KANO, Jan 31 – Eight people were killed in religious violence in Nigeria on Friday, including a Christian family of seven, while a roadside bomb killed seven others in an area known for Boko Haram activity.
The two incidents follow deadly violence last weekend, which raised fresh questions about the government’s strategy to end the bloodshed and a change at the top of the military.
In the first attack, unknown gunmen in cars and on motorbikes burst into the family’s house in Unguwar Kajit, a village in the mainly Christian part of Kaduna state, and opened fire, locals said.
“Christian youth provoked by the attack, which they blamed on Fulani Muslims, mobilised and launched reprisal attacks, burning mosques and houses,” youth leader Emmanuel Zadiok told AFP.
One person in a mosque died as it went up in flames, said Muslim resident Mohammed Yakub, confirming Zadiok’s account.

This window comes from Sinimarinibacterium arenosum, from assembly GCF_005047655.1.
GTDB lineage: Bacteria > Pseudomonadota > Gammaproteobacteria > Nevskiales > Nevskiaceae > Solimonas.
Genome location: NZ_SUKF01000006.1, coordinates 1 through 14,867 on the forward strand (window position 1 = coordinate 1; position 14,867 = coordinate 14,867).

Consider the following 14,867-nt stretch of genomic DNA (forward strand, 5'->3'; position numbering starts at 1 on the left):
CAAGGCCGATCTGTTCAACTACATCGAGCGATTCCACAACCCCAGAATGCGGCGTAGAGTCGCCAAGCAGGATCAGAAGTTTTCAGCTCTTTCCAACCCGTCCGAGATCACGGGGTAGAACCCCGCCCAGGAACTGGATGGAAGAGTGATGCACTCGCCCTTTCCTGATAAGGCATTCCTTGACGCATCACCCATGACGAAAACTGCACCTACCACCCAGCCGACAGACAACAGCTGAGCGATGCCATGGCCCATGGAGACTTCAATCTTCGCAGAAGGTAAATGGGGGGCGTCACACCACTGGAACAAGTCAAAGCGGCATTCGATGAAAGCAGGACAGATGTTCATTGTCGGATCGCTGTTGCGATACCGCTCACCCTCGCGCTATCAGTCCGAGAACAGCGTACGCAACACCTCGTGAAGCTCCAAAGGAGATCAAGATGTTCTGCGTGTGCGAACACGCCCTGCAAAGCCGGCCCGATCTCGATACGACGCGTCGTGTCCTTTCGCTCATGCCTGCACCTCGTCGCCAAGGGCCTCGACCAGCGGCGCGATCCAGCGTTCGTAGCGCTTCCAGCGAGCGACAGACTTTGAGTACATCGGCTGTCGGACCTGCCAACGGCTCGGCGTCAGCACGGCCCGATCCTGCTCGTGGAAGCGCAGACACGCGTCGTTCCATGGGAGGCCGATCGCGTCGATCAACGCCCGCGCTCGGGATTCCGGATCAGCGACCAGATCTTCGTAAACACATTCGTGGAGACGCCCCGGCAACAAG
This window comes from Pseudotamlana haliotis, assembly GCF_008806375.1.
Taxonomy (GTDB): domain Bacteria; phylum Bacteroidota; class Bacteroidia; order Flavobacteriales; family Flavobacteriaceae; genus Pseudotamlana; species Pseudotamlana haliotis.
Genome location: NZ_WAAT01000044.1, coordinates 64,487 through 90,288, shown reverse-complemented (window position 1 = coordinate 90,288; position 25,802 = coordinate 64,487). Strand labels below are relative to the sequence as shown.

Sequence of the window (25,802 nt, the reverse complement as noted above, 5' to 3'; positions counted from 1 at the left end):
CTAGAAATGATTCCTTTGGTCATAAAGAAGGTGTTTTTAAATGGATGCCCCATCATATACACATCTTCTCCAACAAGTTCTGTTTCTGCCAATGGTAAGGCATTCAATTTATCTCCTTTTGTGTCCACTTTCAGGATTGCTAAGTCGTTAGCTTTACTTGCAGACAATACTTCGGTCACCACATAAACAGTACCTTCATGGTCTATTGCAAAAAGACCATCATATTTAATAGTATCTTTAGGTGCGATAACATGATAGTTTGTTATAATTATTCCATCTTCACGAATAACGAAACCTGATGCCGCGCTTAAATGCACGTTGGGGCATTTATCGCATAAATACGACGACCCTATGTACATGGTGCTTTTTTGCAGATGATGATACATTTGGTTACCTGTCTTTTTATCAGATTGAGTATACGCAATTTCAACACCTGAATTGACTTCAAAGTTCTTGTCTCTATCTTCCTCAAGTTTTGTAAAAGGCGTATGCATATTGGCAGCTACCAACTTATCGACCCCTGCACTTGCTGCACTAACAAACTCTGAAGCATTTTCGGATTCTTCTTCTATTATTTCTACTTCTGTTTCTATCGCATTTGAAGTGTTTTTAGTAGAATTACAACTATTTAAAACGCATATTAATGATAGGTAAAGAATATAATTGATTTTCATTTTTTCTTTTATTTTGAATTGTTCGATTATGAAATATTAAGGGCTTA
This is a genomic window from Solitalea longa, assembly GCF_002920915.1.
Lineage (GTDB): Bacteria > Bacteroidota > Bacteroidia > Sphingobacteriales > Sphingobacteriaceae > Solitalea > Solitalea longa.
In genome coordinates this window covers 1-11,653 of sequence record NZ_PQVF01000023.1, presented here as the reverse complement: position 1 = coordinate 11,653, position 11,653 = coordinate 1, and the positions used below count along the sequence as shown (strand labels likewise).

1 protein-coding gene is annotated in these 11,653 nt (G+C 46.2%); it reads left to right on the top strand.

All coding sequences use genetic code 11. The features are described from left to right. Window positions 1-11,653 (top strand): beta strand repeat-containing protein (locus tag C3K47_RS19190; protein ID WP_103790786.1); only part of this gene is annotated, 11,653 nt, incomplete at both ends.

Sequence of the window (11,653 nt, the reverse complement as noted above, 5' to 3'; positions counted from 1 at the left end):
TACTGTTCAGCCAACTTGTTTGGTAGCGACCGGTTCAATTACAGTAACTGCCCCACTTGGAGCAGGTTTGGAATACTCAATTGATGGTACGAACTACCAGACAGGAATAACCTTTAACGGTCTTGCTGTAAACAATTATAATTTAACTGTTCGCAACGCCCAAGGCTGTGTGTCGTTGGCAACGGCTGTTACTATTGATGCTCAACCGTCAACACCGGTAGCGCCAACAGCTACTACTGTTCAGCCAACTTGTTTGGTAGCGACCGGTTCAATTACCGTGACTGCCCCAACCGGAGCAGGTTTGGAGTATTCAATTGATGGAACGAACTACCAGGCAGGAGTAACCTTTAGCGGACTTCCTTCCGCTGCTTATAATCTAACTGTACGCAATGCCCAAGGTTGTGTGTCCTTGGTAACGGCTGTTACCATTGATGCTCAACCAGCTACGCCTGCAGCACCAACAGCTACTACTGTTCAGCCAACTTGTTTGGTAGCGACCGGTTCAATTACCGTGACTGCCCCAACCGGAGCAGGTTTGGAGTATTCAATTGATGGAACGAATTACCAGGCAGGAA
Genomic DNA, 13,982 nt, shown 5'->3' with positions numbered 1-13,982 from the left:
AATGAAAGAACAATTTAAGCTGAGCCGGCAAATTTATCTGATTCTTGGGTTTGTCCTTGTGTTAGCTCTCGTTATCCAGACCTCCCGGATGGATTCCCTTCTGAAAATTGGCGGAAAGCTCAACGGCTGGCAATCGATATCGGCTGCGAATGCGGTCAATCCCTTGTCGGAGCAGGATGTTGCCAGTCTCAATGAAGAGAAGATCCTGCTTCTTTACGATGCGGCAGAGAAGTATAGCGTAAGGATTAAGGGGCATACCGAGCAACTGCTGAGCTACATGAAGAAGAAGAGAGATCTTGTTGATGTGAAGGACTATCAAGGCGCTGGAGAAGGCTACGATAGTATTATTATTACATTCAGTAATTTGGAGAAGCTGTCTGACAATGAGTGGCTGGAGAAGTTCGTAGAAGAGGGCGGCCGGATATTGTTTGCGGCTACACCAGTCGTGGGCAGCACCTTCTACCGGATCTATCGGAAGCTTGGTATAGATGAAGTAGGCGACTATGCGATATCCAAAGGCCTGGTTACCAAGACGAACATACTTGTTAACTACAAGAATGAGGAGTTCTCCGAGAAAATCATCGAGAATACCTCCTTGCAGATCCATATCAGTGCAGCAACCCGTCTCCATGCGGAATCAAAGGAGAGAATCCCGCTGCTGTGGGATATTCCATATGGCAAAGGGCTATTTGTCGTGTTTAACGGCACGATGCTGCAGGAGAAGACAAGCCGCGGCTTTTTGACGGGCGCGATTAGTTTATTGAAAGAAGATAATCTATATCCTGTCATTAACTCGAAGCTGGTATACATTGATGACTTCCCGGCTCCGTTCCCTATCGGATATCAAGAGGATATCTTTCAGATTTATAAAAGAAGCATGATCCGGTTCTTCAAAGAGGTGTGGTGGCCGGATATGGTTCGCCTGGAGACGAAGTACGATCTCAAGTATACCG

Kaduna state governor Mukhtar Ramalan Yero has ordered an investigation.
He condemned the attack and “prayed that God should expose the perpetrators”, said his spokesman, Ahmed Maiyaki.
In the second incident, seven people were killed and three others seriously injured when their bus ran over a home-made bomb near Kuthra village in the Gwoza area of Borno state, police said.
The Islamist militant group Boko Haram has scaled up deadly attacks in the border area with Cameroon in recent months and Borno state police commissioner Lawan Tanko blamed the group for planting the device.
“The incident happened around 7:00 am (0600 GMT),” said Tanko.
“The bus was about to pull over to pick some passengers when it rolled over the IED (improvised explosive device) planted by the roadside, causing an explosion.”
A police bomb disposal unit has been combing the area for further explosives, he added.
Religious, ethnic divisions
Gwoza is some 150 kilometres (90 miles) from the Borno state capital Maiduguri, Boko Haram’s spiritual home, where earlier this month a car bomb ripped through a busy market, killing 19.
Boko Haram also attacked military installations in December last year, forcing a city wide shut down and raising questions about Nigeria’s counter insurgency strategy.